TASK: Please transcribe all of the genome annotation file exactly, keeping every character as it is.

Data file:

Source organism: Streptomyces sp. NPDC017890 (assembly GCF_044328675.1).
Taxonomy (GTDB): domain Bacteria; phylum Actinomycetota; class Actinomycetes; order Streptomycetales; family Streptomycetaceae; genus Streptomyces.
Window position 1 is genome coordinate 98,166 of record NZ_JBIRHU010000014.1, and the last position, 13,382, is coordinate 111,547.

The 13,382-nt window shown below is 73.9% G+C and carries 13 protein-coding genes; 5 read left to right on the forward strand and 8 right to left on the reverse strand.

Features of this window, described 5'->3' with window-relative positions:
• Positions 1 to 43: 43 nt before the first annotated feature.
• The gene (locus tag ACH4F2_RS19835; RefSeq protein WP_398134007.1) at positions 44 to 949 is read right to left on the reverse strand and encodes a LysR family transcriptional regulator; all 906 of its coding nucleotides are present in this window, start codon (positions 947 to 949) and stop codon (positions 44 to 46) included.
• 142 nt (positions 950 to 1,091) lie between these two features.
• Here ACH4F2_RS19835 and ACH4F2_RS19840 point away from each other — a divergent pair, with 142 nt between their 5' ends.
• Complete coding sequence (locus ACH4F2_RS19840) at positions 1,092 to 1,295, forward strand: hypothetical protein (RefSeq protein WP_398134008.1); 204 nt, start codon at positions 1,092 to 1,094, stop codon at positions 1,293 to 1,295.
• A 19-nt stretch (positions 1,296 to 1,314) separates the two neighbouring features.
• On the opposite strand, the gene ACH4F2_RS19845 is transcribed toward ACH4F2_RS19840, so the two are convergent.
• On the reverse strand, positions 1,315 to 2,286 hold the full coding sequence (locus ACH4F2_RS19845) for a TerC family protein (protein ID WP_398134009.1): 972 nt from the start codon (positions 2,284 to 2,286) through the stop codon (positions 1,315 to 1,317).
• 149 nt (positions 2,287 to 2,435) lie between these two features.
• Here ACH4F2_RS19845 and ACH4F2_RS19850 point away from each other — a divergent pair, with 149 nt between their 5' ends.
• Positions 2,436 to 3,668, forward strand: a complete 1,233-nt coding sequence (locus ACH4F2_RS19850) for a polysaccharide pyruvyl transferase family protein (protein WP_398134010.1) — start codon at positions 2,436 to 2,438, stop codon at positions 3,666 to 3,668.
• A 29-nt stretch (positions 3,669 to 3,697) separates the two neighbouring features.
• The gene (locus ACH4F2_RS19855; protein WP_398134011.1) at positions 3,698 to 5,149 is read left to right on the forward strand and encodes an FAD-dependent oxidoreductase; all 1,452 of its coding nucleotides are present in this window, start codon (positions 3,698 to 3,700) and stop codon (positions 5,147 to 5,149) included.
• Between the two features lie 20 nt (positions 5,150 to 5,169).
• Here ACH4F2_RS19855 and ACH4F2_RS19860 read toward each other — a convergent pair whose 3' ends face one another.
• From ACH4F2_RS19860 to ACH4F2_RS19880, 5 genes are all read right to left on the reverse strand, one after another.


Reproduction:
Source organism: Streptomyces sp. NPDC017890 (assembly GCF_044328675.1).
Taxonomy (GTDB): domain Bacteria; phylum Actinomycetota; class Actinomycetes; order Streptomycetales; family Streptomycetaceae; genus Streptomyces.
Window position 1 is genome coordinate 98,166 of record NZ_JBIRHU010000014.1, and the last position, 13,382, is coordinate 111,547.

The 13,382-nt window shown below is 73.9% G+C and carries 13 protein-coding genes; 5 read left to right on the forward strand and 8 right to left on the reverse strand.

Features of this window, described 5'->3' with window-relative positions:
• Positions 1 to 43: 43 nt before the first annotated feature.
• The gene (locus tag ACH4F2_RS19835; RefSeq protein WP_398134007.1) at positions 44 to 949 is read right to left on the reverse strand and encodes a LysR family transcriptional regulator; all 906 of its coding nucleotides are present in this window, start codon (positions 947 to 949) and stop codon (positions 44 to 46) included.
• 142 nt (positions 950 to 1,091) lie between these two features.
• Here ACH4F2_RS19835 and ACH4F2_RS19840 point away from each other — a divergent pair, with 142 nt between their 5' ends.
• Complete coding sequence (locus ACH4F2_RS19840) at positions 1,092 to 1,295, forward strand: hypothetical protein (RefSeq protein WP_398134008.1); 204 nt, start codon at positions 1,092 to 1,094, stop codon at positions 1,293 to 1,295.
• A 19-nt stretch (positions 1,296 to 1,314) separates the two neighbouring features.
• On the opposite strand, the gene ACH4F2_RS19845 is transcribed toward ACH4F2_RS19840, so the two are convergent.
• On the reverse strand, positions 1,315 to 2,286 hold the full coding sequence (locus ACH4F2_RS19845) for a TerC family protein (protein ID WP_398134009.1): 972 nt from the start codon (positions 2,284 to 2,286) through the stop codon (positions 1,315 to 1,317).
• 149 nt (positions 2,287 to 2,435) lie between these two features.
• Here ACH4F2_RS19845 and ACH4F2_RS19850 point away from each other — a divergent pair, with 149 nt between their 5' ends.
• Positions 2,436 to 3,668, forward strand: a complete 1,233-nt coding sequence (locus ACH4F2_RS19850) for a polysaccharide pyruvyl transferase family protein (protein WP_398134010.1) — start codon at positions 2,436 to 2,438, stop codon at positions 3,666 to 3,668.
• A 29-nt stretch (positions 3,669 to 3,697) separates the two neighbouring features.
• The gene (locus ACH4F2_RS19855; protein WP_398134011.1) at positions 3,698 to 5,149 is read left to right on the forward strand and encodes an FAD-dependent oxidoreductase; all 1,452 of its coding nucleotides are present in this window, start codon (positions 3,698 to 3,700) and stop codon (positions 5,147 to 5,149) included.
• Between the two features lie 20 nt (positions 5,150 to 5,169).
• Here ACH4F2_RS19855 and ACH4F2_RS19860 read toward each other — a convergent pair whose 3' ends face one another.
• From ACH4F2_RS19860 to ACH4F2_RS19880, 5 genes are all read right to left on the reverse strand, one after another.